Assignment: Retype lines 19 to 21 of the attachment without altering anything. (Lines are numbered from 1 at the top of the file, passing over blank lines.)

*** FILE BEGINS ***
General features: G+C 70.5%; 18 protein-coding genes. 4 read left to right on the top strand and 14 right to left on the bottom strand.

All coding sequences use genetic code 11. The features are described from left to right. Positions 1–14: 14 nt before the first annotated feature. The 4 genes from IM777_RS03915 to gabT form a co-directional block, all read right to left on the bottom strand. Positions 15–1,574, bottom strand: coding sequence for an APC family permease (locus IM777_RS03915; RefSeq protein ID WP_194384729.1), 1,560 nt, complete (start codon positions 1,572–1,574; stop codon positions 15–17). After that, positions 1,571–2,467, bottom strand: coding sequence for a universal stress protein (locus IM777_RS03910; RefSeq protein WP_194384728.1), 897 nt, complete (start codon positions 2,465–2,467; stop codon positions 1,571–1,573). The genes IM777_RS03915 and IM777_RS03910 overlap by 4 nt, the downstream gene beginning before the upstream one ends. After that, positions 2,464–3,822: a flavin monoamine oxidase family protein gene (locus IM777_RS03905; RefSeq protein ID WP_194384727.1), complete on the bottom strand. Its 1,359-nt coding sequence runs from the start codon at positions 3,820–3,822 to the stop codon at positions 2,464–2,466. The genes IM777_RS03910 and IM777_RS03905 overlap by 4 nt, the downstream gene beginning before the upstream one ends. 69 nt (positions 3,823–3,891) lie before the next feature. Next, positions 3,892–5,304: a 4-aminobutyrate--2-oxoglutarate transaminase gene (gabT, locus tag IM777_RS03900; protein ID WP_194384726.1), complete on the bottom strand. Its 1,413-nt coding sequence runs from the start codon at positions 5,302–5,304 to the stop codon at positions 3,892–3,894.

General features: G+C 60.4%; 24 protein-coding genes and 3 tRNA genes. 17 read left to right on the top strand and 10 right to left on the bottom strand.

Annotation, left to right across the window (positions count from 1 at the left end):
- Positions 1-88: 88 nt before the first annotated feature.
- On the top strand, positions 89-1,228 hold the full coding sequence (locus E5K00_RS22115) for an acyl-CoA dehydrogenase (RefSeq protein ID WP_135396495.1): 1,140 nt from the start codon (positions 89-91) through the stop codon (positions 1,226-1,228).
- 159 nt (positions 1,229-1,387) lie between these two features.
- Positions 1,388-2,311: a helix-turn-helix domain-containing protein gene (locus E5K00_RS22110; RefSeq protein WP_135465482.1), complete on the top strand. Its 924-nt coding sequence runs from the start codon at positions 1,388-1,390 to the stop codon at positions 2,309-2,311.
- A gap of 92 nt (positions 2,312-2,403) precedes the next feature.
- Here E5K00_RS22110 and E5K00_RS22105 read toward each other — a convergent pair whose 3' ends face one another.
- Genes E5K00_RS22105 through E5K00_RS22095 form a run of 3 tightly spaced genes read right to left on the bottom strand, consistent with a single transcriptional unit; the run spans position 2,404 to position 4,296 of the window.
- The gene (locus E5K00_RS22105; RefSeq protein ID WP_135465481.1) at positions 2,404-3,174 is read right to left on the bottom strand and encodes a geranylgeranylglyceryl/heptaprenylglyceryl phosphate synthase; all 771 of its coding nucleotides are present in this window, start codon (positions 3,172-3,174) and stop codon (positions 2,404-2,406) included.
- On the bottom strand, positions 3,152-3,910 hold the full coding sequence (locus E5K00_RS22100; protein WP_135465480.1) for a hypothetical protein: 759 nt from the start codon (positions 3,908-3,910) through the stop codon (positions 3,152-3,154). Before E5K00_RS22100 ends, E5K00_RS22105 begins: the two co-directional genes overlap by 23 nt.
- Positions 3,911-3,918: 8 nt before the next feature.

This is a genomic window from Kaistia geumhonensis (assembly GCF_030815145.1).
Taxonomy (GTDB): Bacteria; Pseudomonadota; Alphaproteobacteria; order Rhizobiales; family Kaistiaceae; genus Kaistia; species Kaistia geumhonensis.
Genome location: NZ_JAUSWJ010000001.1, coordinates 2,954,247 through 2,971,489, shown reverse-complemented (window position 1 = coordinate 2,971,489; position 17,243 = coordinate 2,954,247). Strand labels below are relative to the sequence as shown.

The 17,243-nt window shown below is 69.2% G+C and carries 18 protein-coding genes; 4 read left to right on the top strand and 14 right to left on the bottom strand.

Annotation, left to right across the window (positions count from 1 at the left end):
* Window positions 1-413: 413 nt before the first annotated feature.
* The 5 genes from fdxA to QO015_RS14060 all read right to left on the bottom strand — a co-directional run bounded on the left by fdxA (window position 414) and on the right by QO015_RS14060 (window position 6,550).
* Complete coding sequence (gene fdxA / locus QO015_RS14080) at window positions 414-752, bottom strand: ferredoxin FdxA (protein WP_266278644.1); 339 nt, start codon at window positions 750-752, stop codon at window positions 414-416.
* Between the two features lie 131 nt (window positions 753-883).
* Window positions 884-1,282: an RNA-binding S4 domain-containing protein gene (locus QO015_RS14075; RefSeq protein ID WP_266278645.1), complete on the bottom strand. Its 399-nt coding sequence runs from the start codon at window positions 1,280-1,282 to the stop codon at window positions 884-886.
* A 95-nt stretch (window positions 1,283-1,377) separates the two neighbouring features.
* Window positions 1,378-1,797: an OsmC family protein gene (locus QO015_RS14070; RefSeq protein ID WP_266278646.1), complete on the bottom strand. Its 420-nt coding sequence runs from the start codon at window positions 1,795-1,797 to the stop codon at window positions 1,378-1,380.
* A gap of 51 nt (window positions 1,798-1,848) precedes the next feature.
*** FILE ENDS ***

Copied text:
Annotation, left to right across the window (positions count from 1 at the left end):
* Window positions 1-413: 413 nt before the first annotated feature.
* The 5 genes from fdxA to QO015_RS14060 all read right to left on the bottom strand — a co-directional run bounded on the left by fdxA (window position 414) and on the right by QO015_RS14060 (window position 6,550).